The Department of Veterans Affairs Aneurysm Detection and Management (ADAM) Study.
Aortic aneurysm is the 13th leading cause of death in the US, and most of these deaths are due to rupture or elective repair of abdominal aortic aneurysm (AAA). Because AAA diameter is the strongest known predictor of AAA rupture, a principal question in AAA management is the appropriate AAA diameter at which to offer elective repair to both prevent rupture and minimize deaths from elective surgery. The Society for Vascular Surgery has recommended elective surgery for AAA ≥ 4.0 cm. More than three fourths of AAA ≥ 4.0 cm are also < 5.5 cm. In the US, 33000 elective AAA repairs are performed annually with an operative mortality of 8.4%. The Veterans Affairs Aneurysm Detection and Management (ADAM) Study (VA Cooperative Study #379) was a multicenter randomized clinical trial designed to compare long-term survival from two strategies for managing small AAA, immediate open surgical AAA repair vs. imaging surveillance with elective repair of AAA ≥ 5.5 cm. Sixteen VA medical centers enrolled 1136 veterans aged 50–79 years with AAA 4.0–5.4 cm. Of these, 99% were male, 94% were white, and 42% had coronary artery disease. Mean follow-up was 4.8 years. AAA repair was performed in 92% of the Surgery group and 61% of the Surveillance group (8.8% against protocol) by the end of the 8-year study. Operative mortality at 30 days was 1.8% overall (Surgery 2.1%, Surveillance 1.5%). There was no significant difference between the two groups in the primary outcome of long-term mortality. Death occurred in 141 of 569 Surgery patients and in 121 of 567 Surveillance patients (RR 1.20, 95% CI: 0.94, 1.53, p = 0.14). This non-significant trend toward increased mortality in the Surgery group was strongest in patients with the smallest AAA at entry (4.0–4.4 cm, RR 1.43, 95% CI: 0.89, 2.30, p = 0.14), although the operative mortality in this Surgery subgroup was only 0.7%. This observation is consistent with a previous VA Cooperative Study finding that late survival may be reduced after major peripheral vascular surgery. Nine Surveillance patients (0.5% per year at risk) had AAA rupture, of which two were incidental findings at elective repair and five resulted in death. In the Surgery group, one patient who delayed elective repair had non-fatal AAA rupture, and another died of thoracic aortic aneurysm rupture after AAA repair. In addition to 30-day post-operative deaths and known rupture deaths, there were 25 sudden deaths in the Surveillance group and 23 in the Surgery group. We conclude that long-term survival is not improved by repair of AAA smaller than 5.5 cm even when operative mortality is very low, that deferring repair until the AAA has enlarged to 5.5 cm does not increase operative mortality, and that rupture is rare in this population.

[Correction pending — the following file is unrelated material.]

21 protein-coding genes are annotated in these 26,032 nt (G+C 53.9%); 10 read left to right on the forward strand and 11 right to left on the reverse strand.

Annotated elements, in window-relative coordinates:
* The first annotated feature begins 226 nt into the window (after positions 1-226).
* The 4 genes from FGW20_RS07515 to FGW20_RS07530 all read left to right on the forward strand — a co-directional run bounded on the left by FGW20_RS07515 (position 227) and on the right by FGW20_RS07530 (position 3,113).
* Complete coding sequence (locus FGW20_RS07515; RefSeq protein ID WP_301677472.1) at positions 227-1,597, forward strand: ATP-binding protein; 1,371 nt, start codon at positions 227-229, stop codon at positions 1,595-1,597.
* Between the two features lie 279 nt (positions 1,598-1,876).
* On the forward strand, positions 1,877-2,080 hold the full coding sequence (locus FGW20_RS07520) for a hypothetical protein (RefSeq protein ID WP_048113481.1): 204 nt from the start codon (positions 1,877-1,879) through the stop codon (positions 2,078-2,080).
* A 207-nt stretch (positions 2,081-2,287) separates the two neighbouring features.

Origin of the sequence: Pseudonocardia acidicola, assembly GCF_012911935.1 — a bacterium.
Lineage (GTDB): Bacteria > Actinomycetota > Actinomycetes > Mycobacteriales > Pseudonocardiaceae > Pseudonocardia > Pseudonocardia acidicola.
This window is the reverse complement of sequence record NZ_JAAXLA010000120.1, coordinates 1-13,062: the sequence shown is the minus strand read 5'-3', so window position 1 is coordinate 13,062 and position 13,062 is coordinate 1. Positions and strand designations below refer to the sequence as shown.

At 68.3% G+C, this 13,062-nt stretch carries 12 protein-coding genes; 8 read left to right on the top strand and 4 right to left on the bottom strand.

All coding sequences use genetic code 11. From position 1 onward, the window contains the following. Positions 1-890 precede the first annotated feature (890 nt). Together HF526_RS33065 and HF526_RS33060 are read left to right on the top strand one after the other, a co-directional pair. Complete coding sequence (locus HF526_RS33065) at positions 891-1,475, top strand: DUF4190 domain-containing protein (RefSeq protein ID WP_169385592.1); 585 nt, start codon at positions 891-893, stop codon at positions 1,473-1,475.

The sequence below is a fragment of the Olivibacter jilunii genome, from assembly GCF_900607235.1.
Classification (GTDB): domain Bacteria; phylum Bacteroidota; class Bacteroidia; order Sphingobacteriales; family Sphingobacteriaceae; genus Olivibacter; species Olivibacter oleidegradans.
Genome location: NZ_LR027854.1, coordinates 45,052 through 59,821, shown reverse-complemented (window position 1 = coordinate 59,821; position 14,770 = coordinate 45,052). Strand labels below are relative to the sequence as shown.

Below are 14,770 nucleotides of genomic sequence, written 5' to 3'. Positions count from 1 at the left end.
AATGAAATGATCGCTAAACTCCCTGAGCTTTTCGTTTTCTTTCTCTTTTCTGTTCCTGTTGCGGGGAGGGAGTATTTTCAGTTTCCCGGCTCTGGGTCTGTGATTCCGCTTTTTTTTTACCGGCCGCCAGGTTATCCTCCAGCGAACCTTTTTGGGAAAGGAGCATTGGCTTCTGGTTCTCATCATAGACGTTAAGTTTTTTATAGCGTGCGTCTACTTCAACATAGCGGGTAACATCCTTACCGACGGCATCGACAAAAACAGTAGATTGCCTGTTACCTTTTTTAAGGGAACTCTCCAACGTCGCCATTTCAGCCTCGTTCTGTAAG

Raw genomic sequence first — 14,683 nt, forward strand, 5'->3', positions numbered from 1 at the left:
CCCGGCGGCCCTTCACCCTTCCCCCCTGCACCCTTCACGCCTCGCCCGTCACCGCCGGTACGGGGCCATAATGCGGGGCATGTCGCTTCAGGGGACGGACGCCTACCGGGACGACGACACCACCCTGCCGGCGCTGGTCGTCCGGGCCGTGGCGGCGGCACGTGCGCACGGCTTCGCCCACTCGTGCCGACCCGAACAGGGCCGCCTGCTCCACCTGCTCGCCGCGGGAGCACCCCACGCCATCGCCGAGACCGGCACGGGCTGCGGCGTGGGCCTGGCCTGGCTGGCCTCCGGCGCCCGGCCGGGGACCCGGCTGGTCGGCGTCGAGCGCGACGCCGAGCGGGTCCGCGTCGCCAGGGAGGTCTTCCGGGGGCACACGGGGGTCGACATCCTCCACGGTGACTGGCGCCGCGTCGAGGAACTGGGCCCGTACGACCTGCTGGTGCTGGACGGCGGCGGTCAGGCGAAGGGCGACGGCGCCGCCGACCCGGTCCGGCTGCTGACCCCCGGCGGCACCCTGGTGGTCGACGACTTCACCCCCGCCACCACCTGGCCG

- Copyright © 2000 by American Heart Association